Nevertheless, Dennis feels he got the best end of the bargain. In 1961, after donning an apron made from a used barley bag and picking up a hammer made to fit his palm by the distillery carpenter, Dennis began learning how to take five imported bourbon barrels – delivered as ‘shooks’ of staves – and turn them into four hogsheads.
“When you’re making casks, every cooper has their own identifying mark, you know? They’d mark the casks so that if one had a problem you’d have to fix it,” explains Dennis, telling of being called up once by the head cooper about a cask he’d made a few years earlier. “‘Here nipper’, he’d say – he called me ‘nipper’ because I was the wee’est at the time, I suppose. ‘That cask down in number four warehouse, level three, section two is leaking and it’s your een.’ He’d known by the marks, and you’d have to go down and fix it.”
A great many sherry casks were also delivered, but these were whole and only recently disgorged of imported oloroso or cream sherry, the latter often from Duff Gordon. Dennis recalls how the “gentleman distiller” Douglas MacKessack, who inherited the distillery from his grandfather, The Major, would nose each sherry cask individually and pick the very best for his own private stock. It was a time when almost all of The Glen Grant’s whiskies incorporated a healthy proportion of sherry cask–matured spirit. It is fitting then that a sherry butt, just like those favoured in the early days of Dennis’s career, was chosen to be bottled at 60 years of age to honour the master distiller’s 60th anniversary.
Dennis was an apprentice cooper for five years, before transferring into production in 1966, where his father and grandfather worked before him. “I was young, super fit, and wanted to know everything about everything,” says Dennis, remembering how he was mentored by The Glen Grant’s veterans. “They were all in their 50s and 60s, but, between them, they’d hundreds of years of production experience and they were quite prepared to tell me all the ways to do it so they wouldn’t have to! I had the energy and they had the experience, so it was a perfect fit.”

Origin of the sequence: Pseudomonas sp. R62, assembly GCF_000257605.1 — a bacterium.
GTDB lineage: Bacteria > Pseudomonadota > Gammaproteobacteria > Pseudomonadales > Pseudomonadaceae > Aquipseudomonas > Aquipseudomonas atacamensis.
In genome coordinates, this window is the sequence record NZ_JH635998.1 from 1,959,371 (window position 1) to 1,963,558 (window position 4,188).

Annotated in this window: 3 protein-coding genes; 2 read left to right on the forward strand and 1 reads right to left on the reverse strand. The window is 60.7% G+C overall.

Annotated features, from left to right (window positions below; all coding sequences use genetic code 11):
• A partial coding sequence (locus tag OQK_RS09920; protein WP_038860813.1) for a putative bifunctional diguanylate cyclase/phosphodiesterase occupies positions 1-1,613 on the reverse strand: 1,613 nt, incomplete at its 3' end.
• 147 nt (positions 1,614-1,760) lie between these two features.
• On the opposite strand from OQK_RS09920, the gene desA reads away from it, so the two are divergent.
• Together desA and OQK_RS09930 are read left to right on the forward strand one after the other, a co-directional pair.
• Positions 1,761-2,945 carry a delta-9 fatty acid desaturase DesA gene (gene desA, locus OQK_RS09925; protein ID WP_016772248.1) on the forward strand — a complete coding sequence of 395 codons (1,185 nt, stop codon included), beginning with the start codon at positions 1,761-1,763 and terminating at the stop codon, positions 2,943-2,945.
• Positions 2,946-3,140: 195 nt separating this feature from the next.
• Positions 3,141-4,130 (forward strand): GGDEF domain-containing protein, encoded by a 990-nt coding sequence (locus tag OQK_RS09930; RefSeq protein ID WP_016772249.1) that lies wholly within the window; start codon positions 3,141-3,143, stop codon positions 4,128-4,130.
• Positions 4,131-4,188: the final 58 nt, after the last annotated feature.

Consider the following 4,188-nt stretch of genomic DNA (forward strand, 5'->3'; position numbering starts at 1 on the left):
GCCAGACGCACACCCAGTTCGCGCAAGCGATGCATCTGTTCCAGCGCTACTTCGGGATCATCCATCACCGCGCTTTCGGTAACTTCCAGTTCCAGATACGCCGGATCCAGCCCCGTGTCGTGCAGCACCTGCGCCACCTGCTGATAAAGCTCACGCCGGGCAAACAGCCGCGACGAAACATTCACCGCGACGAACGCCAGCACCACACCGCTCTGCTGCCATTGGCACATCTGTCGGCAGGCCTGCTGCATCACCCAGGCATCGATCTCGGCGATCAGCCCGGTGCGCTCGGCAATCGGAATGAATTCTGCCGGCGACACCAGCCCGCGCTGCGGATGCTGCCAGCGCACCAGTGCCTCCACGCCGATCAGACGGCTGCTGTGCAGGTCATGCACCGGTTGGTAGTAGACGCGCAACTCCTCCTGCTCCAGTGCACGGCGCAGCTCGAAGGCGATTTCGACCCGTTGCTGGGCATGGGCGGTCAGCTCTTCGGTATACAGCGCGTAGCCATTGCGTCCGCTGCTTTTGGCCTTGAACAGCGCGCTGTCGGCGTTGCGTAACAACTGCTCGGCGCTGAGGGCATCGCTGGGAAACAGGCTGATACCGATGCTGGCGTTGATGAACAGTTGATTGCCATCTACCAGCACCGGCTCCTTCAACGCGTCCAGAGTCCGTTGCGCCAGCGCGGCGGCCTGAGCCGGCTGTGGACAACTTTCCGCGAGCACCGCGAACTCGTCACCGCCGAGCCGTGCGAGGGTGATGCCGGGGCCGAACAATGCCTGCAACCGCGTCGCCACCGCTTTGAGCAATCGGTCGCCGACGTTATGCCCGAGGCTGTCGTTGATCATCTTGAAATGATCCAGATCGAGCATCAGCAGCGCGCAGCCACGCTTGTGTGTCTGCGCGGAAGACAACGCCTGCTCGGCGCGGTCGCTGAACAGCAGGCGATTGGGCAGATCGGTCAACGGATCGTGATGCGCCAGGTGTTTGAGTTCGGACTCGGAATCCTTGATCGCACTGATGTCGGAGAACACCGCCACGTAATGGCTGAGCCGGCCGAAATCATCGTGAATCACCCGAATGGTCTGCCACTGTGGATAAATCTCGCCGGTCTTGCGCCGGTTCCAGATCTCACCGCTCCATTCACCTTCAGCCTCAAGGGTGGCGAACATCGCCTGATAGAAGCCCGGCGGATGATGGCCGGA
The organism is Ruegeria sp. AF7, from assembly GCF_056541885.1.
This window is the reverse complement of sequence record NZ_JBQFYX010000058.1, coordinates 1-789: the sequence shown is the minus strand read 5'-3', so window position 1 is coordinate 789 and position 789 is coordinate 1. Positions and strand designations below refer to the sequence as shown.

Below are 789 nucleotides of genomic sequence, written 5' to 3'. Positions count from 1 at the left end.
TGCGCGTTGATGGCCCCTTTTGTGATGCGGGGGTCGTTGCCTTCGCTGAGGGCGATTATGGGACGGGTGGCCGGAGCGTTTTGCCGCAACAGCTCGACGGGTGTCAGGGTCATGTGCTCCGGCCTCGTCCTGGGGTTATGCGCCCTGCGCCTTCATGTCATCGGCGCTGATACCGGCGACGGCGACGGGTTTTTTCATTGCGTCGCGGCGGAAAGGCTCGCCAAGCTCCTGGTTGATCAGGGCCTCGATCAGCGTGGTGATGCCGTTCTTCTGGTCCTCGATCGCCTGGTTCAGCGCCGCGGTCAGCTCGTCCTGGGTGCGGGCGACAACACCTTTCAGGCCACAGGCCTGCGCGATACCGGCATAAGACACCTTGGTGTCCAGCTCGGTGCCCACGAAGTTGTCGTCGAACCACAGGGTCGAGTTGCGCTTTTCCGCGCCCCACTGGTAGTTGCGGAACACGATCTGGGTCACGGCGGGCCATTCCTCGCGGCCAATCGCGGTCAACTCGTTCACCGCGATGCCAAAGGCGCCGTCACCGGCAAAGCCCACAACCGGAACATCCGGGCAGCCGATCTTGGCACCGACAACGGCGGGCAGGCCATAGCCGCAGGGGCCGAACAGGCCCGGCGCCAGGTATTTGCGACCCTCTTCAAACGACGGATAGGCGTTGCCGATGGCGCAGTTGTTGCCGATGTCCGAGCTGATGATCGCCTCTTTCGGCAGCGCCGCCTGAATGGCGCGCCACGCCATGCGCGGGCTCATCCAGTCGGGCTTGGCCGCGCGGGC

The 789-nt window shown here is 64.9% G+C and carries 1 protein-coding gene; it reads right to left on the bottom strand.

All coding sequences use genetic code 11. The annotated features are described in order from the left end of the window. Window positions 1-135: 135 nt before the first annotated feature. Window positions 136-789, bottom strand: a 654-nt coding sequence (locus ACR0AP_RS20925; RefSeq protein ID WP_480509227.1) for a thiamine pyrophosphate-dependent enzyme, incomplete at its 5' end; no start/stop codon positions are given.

Dennis spent six years going through the different processes of whisky making, before being appointed as brewer (production manager) in 1971, at the age of 26. In those days, the distillery manager focused on running the books – the business of ordering materials, buying and selling casks, dealing with bottling and the like – and was ultimately responsible for the nearly 60 employees working for Glen Grant and its sister distillery, Caperdonich (or Glen Grant II, as it was also known). Dennis, however, had full control of making the whisky, from managing the floor and drum maltings to cask filling, not to mention responsibility for production personnel.
In 1972, exactly 100 years after The Major had doubled the size of Glen Grant, Dennis managed an expansion of the distillery that saw its capacity doubled again – all without stopping production. It’s an achievement of which he is rightly proud, and the still house now stands as just one of the many lasting marks Dennis has made on the distillery, The Glen Grant brand, and the world of Scotch whisky. During his time, Dennis saw the phasing out of peat use, on-site maltings and direct firing of the copper pots, but maintains that the distillery’s fruity and mellow house style – which he feels owes much to the purifiers attached to the necks of The Glen Grant’s tall stills, its traditional wooden washbacks and use of dunnage warehousing – remains as it was the day he started.
Speaking to those who know him best – past and present colleagues, peers, friends and protégés – it’s clear that Dennis’s meteoric rise to management was inevitable. Without prompting, all speak of his energy, irrepressible curiosity, passion for The Glen Grant, and, particularly, his commitment to the people working with and for him. In time, these qualities saw Dennis shape the fortunes of a great many distilleries in Speyside, before fate brought him back to The Glen Grant when it was purchased by Campari Group.
“Everyone talks about production, but the most important thing is the people,” concludes Dennis, musing on what made his 60 years working in whisky fly by. It’s a sentiment that anyone who has spent a little time with Dennis, one of Scotch whisky’s living legends, is sure to agree with wholeheartedly.
Whisky Magazine’s documentary film,
A Life In Whisky: The Dennis Malcolm Story, can be viewed in full for free, on demand, here.